A new modeling capability developed at Oak Ridge National Laboratory incorporates important biogeochemical processes happening in river corridors for a clearer understanding of how water quality will be impacted by climate change, land use and population growth.
Researchers used high-performance computing and the award-winning Amanzi-ATS software to include biogeochemical reactions in microbially active zones near streams in models that track the movement of dissolved chemicals in river networks. These reactions have a major influence on the cycling of carbon, nutrients and contaminants at basin scales. The new multiscale model better tracks water quality indicators such as nitrogen and mercury levels.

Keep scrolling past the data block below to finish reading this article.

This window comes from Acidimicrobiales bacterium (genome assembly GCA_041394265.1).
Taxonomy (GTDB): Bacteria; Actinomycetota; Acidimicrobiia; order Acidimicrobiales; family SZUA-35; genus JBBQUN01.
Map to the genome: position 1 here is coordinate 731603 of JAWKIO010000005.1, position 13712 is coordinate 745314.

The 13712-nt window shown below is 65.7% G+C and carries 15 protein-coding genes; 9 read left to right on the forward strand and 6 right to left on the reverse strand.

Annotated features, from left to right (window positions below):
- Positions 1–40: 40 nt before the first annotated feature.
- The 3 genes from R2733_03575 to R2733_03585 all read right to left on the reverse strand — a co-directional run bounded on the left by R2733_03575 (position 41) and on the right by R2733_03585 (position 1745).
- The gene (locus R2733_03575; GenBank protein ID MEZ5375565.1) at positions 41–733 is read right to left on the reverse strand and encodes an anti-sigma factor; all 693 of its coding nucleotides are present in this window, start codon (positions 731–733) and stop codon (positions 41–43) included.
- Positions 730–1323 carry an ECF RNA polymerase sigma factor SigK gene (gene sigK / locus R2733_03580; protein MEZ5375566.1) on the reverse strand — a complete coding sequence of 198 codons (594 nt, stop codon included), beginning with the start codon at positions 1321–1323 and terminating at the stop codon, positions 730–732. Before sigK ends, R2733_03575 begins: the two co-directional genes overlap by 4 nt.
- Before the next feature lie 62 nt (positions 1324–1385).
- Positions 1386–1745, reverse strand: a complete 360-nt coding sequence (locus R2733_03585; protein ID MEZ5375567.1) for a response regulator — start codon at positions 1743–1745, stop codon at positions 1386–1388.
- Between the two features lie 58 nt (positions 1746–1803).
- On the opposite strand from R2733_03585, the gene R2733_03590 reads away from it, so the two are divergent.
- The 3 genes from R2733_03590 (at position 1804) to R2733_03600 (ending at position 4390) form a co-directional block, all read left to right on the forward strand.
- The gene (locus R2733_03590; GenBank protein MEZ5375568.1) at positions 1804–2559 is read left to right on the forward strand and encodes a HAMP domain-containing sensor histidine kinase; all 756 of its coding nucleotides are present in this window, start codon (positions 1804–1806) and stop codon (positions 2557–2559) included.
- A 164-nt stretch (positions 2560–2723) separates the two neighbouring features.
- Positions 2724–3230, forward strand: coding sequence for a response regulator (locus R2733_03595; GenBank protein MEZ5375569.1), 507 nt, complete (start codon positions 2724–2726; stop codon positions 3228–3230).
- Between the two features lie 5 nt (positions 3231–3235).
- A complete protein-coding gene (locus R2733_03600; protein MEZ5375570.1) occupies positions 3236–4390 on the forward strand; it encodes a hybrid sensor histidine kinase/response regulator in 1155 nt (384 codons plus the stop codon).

“To build a next-generation modeling capability to address water quality issues, we needed a new multiscale framework that allows us to incorporate fundamental understanding of key processes and how those fine-scale processes manifest at much larger scales,” ORNL’s Scott Painter said.